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The Moon’s atmosphere is buzzing just like…neon.

Artist’s concept of NASA's Lunar Atmosphere and Dust Environment Explorer (LADEE) spacecraft in orbit above the moon. Credit: NASA Ames / Dana Berry

Artist’s concept of NASA’s Lunar Atmosphere and Dust Environment Explorer (LADEE) spacecraft in orbit above the moon. Credit: NASA Ames / Dana Berry

Data analysis from the former NASA spacecraft, the Lunar Atmosphere and Dust Environment Explorer (LADEE) has confirmed the existence of neon as part of the Moon’s atmosphere. The presence of neon has been a subject of speculation since the Apollo missions but no credible detections were made then. Most of the moon’s exosphere (called that since the atmosphere there is very thin) is comprised of materials collected from the solar wind. Analysts have also found the presence of helium and argon the level of which varies depending on the time of day.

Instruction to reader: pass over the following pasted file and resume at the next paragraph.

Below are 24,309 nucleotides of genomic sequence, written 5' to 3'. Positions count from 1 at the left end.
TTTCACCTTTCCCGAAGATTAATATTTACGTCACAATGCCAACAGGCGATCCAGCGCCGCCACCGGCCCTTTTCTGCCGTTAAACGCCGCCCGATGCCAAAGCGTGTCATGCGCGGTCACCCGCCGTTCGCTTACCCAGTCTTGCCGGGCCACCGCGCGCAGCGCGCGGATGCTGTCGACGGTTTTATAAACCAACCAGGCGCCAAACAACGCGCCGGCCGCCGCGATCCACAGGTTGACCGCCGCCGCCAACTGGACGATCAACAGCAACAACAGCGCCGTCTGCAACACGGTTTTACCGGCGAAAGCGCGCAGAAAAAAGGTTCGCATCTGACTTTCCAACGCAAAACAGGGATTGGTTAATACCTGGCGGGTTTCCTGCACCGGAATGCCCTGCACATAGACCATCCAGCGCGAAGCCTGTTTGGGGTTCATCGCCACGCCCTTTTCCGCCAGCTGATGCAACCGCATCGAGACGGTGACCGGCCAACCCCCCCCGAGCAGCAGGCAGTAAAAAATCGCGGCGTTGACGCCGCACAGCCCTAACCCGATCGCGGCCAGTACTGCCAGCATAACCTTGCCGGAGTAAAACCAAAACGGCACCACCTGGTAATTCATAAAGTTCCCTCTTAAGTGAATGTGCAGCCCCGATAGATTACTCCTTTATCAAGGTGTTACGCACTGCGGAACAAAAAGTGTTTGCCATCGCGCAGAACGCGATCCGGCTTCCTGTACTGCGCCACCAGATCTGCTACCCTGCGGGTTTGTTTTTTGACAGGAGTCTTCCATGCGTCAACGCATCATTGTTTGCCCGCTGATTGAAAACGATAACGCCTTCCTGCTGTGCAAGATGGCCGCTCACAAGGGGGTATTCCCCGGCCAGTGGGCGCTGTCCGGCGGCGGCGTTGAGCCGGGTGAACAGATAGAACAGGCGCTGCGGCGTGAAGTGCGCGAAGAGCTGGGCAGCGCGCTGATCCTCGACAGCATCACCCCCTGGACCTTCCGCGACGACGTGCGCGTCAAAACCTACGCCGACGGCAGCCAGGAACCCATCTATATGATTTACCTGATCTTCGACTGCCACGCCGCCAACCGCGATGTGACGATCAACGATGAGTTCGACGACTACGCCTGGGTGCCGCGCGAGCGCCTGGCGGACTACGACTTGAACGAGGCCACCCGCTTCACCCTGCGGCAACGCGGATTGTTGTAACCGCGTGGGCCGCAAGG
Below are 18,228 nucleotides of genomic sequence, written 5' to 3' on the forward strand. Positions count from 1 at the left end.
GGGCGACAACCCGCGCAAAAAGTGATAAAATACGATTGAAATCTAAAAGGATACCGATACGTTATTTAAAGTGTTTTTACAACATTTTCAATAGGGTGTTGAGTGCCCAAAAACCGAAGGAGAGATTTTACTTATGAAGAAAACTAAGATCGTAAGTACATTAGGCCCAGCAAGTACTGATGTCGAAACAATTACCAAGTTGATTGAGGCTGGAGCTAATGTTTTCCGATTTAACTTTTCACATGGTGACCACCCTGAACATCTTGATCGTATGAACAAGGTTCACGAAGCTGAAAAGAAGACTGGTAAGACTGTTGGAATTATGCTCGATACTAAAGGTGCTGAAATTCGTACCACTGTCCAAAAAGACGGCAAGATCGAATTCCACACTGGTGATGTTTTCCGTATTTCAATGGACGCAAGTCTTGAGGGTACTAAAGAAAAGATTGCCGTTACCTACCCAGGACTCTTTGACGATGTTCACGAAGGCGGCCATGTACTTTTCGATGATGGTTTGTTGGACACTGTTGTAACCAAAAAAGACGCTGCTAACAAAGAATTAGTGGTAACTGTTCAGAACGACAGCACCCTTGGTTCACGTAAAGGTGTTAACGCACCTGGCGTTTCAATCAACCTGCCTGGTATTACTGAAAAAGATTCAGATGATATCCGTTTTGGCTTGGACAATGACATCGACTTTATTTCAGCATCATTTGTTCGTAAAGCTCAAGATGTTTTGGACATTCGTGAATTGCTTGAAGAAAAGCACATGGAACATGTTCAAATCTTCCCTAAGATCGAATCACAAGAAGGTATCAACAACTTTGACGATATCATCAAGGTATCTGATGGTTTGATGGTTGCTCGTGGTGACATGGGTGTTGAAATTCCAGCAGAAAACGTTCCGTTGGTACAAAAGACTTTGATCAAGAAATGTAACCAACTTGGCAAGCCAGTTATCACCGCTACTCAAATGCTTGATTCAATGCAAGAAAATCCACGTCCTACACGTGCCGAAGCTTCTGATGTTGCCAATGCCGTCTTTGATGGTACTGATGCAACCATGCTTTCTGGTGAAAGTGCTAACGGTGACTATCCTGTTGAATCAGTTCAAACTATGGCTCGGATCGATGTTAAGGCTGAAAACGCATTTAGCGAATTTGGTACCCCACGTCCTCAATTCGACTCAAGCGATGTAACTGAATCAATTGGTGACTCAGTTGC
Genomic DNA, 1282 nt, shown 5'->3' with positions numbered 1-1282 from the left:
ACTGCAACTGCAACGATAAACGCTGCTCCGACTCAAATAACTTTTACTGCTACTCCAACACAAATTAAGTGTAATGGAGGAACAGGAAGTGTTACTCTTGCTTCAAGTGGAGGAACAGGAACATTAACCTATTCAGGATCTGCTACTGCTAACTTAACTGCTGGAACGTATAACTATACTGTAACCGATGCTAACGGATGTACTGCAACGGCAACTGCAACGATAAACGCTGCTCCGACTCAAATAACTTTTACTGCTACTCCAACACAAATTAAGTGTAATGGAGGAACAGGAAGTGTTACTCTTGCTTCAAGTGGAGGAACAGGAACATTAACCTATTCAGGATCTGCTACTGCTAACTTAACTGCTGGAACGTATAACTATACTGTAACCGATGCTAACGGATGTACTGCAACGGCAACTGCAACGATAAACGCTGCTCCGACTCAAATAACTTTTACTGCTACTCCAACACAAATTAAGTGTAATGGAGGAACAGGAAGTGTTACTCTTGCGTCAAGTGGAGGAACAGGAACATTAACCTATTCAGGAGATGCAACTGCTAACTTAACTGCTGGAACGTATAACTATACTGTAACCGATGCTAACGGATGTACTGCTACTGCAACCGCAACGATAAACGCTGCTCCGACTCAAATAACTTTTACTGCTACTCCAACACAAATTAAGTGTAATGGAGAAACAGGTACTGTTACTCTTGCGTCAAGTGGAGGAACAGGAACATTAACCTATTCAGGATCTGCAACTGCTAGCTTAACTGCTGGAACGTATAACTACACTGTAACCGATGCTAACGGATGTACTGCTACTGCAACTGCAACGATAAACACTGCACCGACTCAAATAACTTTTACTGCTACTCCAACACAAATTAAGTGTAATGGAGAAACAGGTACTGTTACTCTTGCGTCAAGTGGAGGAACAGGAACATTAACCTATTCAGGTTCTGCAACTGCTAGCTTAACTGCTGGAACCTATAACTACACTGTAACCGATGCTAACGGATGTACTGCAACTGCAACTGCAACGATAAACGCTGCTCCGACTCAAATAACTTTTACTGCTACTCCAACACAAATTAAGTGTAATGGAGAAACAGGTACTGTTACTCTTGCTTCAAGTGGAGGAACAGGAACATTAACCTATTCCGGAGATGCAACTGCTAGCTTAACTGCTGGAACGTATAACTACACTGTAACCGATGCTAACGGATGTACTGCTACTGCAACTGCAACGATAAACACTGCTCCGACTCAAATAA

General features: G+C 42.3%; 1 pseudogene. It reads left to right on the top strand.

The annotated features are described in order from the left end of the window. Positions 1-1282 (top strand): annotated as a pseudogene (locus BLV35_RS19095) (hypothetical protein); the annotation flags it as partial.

Additionally, some of the gas is added by the break down of radioactive potassium-40 into argon-40. Some of the argon increased and decreased by has much as 25% during the course of the mission and there is early speculation linking it the tidal pulls from the Earth.

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